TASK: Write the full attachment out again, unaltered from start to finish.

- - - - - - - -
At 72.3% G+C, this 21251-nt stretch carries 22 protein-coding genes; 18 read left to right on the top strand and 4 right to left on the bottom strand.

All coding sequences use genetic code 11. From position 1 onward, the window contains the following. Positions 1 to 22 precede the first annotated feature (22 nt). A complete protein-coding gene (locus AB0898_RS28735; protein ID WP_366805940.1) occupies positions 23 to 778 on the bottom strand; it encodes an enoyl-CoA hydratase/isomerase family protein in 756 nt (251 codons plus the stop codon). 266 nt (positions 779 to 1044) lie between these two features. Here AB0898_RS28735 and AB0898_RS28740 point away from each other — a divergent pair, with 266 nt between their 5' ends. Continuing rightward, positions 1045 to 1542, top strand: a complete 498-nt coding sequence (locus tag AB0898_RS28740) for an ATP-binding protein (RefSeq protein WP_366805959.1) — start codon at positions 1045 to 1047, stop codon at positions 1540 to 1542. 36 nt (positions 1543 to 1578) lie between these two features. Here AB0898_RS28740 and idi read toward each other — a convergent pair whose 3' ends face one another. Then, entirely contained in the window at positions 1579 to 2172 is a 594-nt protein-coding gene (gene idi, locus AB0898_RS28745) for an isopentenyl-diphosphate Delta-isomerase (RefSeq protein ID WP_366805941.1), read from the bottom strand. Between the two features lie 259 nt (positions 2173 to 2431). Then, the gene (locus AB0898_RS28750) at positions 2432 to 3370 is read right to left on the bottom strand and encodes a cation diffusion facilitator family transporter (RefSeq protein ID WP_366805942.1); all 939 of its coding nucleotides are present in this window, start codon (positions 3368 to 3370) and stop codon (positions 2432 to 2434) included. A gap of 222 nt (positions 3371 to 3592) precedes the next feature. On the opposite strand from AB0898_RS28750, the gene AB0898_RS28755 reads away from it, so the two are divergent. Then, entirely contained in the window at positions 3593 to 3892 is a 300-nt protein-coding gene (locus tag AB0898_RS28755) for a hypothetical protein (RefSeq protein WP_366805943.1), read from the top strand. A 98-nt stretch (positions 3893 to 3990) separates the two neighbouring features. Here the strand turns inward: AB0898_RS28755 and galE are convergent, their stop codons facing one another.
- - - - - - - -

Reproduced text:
At 72.3% G+C, this 21251-nt stretch carries 22 protein-coding genes; 18 read left to right on the top strand and 4 right to left on the bottom strand.

All coding sequences use genetic code 11. From position 1 onward, the window contains the following. Positions 1 to 22 precede the first annotated feature (22 nt). A complete protein-coding gene (locus AB0898_RS28735; protein ID WP_366805940.1) occupies positions 23 to 778 on the bottom strand; it encodes an enoyl-CoA hydratase/isomerase family protein in 756 nt (251 codons plus the stop codon). 266 nt (positions 779 to 1044) lie between these two features. Here AB0898_RS28735 and AB0898_RS28740 point away from each other — a divergent pair, with 266 nt between their 5' ends. Continuing rightward, positions 1045 to 1542, top strand: a complete 498-nt coding sequence (locus tag AB0898_RS28740) for an ATP-binding protein (RefSeq protein WP_366805959.1) — start codon at positions 1045 to 1047, stop codon at positions 1540 to 1542. 36 nt (positions 1543 to 1578) lie between these two features. Here AB0898_RS28740 and idi read toward each other — a convergent pair whose 3' ends face one another. Then, entirely contained in the window at positions 1579 to 2172 is a 594-nt protein-coding gene (gene idi, locus AB0898_RS28745) for an isopentenyl-diphosphate Delta-isomerase (RefSeq protein ID WP_366805941.1), read from the bottom strand. Between the two features lie 259 nt (positions 2173 to 2431). Then, the gene (locus AB0898_RS28750) at positions 2432 to 3370 is read right to left on the bottom strand and encodes a cation diffusion facilitator family transporter (RefSeq protein ID WP_366805942.1); all 939 of its coding nucleotides are present in this window, start codon (positions 3368 to 3370) and stop codon (positions 2432 to 2434) included. A gap of 222 nt (positions 3371 to 3592) precedes the next feature. On the opposite strand from AB0898_RS28750, the gene AB0898_RS28755 reads away from it, so the two are divergent. Then, entirely contained in the window at positions 3593 to 3892 is a 300-nt protein-coding gene (locus tag AB0898_RS28755) for a hypothetical protein (RefSeq protein WP_366805943.1), read from the top strand. A 98-nt stretch (positions 3893 to 3990) separates the two neighbouring features. Here the strand turns inward: AB0898_RS28755 and galE are convergent, their stop codons facing one another.